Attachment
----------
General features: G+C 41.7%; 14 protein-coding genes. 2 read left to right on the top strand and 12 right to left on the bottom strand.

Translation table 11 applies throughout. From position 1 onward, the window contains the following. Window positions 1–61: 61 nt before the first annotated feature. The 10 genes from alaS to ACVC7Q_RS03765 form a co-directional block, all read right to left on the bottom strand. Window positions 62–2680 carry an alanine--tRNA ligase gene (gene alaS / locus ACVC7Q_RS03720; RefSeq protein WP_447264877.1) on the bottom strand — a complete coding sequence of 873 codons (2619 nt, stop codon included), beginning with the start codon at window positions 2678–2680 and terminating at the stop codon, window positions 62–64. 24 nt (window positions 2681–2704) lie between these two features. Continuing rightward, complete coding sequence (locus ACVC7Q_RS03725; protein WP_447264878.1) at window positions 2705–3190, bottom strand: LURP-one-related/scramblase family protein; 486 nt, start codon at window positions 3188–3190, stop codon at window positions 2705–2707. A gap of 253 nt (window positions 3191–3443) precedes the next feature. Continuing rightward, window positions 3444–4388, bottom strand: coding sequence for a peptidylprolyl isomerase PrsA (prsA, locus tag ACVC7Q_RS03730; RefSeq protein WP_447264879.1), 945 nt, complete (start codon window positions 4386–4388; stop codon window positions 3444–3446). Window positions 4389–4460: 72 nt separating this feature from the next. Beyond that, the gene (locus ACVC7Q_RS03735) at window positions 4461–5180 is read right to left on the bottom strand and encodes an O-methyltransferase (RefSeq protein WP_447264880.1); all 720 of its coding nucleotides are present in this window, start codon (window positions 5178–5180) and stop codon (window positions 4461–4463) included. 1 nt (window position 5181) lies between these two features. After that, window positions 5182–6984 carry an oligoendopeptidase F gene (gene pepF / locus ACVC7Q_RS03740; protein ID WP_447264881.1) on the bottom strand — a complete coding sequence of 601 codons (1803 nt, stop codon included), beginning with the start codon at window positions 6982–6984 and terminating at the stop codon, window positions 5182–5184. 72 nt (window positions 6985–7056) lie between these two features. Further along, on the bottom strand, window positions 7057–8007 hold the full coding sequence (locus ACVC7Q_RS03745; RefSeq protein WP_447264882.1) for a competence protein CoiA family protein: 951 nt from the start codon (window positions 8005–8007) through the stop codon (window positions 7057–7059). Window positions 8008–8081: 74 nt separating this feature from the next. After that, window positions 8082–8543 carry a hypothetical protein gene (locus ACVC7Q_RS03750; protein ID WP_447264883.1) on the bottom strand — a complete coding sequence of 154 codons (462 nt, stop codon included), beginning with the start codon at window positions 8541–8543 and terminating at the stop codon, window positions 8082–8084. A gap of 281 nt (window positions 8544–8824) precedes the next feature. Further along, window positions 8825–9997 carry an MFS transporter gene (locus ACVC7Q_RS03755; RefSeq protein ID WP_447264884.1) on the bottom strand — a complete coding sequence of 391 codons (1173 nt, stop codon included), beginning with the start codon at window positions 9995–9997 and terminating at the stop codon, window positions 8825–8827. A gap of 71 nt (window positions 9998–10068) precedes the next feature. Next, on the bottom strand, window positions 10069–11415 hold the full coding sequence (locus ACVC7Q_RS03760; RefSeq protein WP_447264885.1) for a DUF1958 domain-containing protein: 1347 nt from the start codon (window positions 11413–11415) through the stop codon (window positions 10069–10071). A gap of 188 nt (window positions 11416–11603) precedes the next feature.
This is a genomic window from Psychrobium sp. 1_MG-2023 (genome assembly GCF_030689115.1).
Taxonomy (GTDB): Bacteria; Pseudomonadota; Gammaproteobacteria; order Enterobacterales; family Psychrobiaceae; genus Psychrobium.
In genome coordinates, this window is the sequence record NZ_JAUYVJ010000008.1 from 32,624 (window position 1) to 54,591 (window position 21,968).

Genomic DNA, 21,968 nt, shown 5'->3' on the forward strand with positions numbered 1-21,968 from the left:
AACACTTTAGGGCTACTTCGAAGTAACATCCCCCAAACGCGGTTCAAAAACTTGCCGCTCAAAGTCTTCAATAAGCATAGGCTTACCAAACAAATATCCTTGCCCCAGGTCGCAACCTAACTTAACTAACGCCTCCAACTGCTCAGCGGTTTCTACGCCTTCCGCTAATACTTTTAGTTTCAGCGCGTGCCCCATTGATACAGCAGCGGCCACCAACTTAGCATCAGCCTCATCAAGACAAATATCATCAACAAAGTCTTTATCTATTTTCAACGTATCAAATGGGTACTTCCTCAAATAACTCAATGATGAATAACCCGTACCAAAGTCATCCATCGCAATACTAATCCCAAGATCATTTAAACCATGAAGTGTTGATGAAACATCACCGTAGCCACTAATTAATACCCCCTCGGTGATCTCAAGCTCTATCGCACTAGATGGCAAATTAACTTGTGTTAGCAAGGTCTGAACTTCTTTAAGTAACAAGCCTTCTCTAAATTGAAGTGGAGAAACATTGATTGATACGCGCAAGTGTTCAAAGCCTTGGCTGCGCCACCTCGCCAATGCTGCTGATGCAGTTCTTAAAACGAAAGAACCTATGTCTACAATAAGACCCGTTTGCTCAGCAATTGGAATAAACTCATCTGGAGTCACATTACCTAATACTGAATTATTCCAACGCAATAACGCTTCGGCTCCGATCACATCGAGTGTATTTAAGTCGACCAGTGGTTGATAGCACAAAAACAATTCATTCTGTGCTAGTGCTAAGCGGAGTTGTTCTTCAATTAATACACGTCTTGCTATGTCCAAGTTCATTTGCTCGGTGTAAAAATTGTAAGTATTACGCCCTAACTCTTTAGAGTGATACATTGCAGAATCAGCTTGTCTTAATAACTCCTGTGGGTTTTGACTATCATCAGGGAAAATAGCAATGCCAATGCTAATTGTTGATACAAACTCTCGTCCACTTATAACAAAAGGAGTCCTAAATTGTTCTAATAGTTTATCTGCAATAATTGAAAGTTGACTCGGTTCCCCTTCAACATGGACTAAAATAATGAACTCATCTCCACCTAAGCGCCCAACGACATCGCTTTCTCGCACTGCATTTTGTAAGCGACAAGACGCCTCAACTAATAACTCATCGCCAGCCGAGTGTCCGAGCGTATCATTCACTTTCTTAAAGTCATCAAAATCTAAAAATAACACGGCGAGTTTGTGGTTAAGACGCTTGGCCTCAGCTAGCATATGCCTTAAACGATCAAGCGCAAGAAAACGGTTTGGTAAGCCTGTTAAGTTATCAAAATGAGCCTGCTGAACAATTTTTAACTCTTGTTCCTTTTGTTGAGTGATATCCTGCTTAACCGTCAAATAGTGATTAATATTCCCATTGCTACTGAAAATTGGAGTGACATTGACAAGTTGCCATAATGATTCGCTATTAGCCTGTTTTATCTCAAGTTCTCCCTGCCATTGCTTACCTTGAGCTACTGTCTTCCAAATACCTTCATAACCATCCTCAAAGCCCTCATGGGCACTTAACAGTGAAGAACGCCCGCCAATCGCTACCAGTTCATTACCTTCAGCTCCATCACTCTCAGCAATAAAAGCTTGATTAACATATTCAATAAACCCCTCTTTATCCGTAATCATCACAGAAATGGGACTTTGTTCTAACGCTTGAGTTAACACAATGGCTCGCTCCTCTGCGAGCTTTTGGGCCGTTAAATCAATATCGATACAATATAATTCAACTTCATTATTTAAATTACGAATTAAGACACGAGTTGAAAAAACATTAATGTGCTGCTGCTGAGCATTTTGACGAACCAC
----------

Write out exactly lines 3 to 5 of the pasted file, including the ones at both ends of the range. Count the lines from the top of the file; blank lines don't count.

This is a genomic window from Psychrobium sp. 1_MG-2023 (genome assembly GCF_030689115.1).
Taxonomy (GTDB): Bacteria; Pseudomonadota; Gammaproteobacteria; order Enterobacterales; family Psychrobiaceae; genus Psychrobium.
In genome coordinates, this window is the sequence record NZ_JAUYVJ010000008.1 from 32,624 (window position 1) to 54,591 (window position 21,968).